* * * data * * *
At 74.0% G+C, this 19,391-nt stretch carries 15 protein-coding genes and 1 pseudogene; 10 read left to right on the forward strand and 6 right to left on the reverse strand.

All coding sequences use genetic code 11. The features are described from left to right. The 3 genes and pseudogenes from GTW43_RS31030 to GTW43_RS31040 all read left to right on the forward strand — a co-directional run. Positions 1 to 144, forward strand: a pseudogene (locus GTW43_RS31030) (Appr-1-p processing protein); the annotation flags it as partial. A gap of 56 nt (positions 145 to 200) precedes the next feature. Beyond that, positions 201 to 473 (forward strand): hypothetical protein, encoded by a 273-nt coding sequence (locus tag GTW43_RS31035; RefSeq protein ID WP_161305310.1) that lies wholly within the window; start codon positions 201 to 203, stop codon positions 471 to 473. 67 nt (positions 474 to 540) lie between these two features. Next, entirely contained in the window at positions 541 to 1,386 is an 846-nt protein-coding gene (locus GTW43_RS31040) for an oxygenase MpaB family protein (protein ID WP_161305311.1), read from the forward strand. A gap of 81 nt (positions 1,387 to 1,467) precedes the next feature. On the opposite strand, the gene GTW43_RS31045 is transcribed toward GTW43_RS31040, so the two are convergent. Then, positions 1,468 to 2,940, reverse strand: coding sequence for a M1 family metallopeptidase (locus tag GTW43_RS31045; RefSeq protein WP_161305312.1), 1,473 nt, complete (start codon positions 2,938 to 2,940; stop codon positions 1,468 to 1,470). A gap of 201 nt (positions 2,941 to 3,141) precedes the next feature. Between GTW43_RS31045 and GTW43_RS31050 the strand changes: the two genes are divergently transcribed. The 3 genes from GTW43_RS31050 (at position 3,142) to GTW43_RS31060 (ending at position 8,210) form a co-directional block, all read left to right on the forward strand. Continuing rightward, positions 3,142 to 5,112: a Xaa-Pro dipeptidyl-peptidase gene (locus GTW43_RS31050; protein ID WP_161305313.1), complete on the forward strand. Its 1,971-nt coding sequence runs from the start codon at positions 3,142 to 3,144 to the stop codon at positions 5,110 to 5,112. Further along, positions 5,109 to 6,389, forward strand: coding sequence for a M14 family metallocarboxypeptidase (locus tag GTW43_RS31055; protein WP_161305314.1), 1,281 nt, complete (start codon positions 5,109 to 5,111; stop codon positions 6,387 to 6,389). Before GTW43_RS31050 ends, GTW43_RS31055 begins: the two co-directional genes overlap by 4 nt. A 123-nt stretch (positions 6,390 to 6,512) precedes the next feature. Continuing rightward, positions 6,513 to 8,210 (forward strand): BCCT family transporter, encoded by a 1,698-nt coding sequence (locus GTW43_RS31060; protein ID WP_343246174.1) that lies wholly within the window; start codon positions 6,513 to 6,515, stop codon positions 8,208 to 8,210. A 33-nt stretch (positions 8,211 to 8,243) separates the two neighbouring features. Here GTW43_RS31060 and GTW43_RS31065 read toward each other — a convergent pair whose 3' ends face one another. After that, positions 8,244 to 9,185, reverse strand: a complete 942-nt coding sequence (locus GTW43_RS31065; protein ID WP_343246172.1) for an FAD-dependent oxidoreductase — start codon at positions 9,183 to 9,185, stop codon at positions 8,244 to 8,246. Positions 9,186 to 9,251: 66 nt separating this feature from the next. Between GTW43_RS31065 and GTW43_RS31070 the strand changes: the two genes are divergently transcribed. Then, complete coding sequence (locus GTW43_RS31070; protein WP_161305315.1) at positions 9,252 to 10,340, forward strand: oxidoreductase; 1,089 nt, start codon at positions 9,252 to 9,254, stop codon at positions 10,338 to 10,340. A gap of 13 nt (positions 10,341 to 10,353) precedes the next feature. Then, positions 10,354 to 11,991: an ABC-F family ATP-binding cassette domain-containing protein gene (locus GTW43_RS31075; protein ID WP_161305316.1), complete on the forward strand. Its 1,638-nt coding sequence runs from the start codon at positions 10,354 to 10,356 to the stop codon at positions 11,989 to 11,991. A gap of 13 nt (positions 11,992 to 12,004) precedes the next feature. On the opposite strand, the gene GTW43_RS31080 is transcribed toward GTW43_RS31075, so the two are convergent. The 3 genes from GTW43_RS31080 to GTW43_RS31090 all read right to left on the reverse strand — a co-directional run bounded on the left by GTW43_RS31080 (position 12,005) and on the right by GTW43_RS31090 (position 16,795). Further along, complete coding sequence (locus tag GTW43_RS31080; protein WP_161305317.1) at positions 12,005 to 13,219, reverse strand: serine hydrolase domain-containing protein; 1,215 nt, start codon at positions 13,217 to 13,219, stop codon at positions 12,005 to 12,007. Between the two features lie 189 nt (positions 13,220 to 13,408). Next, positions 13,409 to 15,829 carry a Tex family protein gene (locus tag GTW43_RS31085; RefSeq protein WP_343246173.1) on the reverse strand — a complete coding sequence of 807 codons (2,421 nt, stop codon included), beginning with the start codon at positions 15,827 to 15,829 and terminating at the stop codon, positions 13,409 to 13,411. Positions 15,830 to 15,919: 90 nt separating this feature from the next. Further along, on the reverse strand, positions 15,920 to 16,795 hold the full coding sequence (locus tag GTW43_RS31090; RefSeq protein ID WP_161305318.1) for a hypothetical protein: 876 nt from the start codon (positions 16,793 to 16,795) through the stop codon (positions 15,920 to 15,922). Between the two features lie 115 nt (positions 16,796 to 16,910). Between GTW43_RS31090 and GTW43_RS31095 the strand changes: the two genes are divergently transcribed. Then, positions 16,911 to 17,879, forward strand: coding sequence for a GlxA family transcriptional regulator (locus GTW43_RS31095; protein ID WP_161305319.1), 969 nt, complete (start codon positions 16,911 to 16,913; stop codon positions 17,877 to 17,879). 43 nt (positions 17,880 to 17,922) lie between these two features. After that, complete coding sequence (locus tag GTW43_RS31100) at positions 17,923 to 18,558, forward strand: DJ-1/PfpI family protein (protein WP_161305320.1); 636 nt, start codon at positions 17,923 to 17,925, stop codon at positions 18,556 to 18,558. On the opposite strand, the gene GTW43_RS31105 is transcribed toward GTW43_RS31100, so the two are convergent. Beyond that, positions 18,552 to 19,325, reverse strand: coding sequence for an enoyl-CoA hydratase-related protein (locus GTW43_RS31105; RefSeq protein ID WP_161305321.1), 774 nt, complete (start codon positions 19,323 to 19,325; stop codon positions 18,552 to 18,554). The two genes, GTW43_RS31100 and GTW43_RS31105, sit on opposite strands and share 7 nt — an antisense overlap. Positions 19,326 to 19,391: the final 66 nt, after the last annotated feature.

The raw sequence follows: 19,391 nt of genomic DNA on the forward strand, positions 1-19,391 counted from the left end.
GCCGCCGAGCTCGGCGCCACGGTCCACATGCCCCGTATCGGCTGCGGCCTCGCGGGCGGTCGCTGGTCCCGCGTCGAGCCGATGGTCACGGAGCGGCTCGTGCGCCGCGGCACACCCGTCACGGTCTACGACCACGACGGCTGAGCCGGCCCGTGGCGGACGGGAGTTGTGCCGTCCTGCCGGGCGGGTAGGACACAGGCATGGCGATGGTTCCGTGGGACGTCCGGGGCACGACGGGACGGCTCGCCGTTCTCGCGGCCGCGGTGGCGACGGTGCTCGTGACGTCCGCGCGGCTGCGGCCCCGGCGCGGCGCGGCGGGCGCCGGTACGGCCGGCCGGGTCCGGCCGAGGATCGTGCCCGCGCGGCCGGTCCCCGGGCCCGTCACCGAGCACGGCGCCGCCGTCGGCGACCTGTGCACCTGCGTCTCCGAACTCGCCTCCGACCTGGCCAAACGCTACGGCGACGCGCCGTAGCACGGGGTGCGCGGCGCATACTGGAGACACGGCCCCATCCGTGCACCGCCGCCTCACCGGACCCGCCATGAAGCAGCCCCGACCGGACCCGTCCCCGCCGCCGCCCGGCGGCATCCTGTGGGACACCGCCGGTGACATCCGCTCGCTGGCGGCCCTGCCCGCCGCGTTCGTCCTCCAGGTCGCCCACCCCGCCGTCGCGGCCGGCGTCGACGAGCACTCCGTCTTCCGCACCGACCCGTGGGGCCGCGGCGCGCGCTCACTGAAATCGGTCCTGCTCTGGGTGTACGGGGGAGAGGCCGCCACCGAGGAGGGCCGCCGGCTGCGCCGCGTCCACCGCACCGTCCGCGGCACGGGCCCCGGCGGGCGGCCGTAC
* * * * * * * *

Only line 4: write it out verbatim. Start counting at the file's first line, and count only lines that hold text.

GCCGCCGAGCTCGGCGCCACGGTCCACATGCCCCGTATCGGCTGCGGCCTCGCGGGCGGTCGCTGGTCCCGCGTCGAGCCGATGGTCACGGAGCGGCTCGTGCGCCGCGGCACACCCGTCACGGTCTACGACCACGACGGCTGAGCCGGCCCGTGGCGGACGGGAGTTGTGCCGTCCTGCCGGGCGGGTAGGACACAGGCATGGCGATGGTTCCGTGGGACGTCCGGGGCACGACGGGACGGCTCGCCGTTCTCGCGGCCGCGGTGGCGACGGTGCTCGTGACGTCCGCGCGGCTGCGGCCCCGGCGCGGCGCGGCGGGCGCCGGTACGGCCGGCCGGGTCCGGCCGAGGATCGTGCCCGCGCGGCCGGTCCCCGGGCCCGTCACCGAGCACGGCGCCGCCGTCGGCGACCTGTGCACCTGCGTCTCCGAACTCGCCTCCGACCTGGCCAAACGCTACGGCGACGCGCCGTAGCACGGGGTGCGCGGCGCATACTGGAGACACGGCCCCATCCGTGCACCGCCGCCTCACCGGACCCGCCATGAAGCAGCCCCGACCGGACCCGTCCCCGCCGCCGCCCGGCGGCATCCTGTGGGACACCGCCGGTGACATCCGCTCGCTGGCGGCCCTGCCCGCCGCGTTCGTCCTCCAGGTCGCCCACCCCGCCGTCGCGGCCGGCGTCGACGAGCACTCCGTCTTCCGCACCGACCCGTGGGGCCGCGGCGCGCGCTCACTGAAATCGGTCCTGCTCTGGGTGTACGGGGGAGAGGCCGCCACCGAGGAGGGCCGCCGGCTGCGCCGCGTCCACCGCACCGTCCGCGGCACGGGCCCCGGCGGGCGGCCGTAC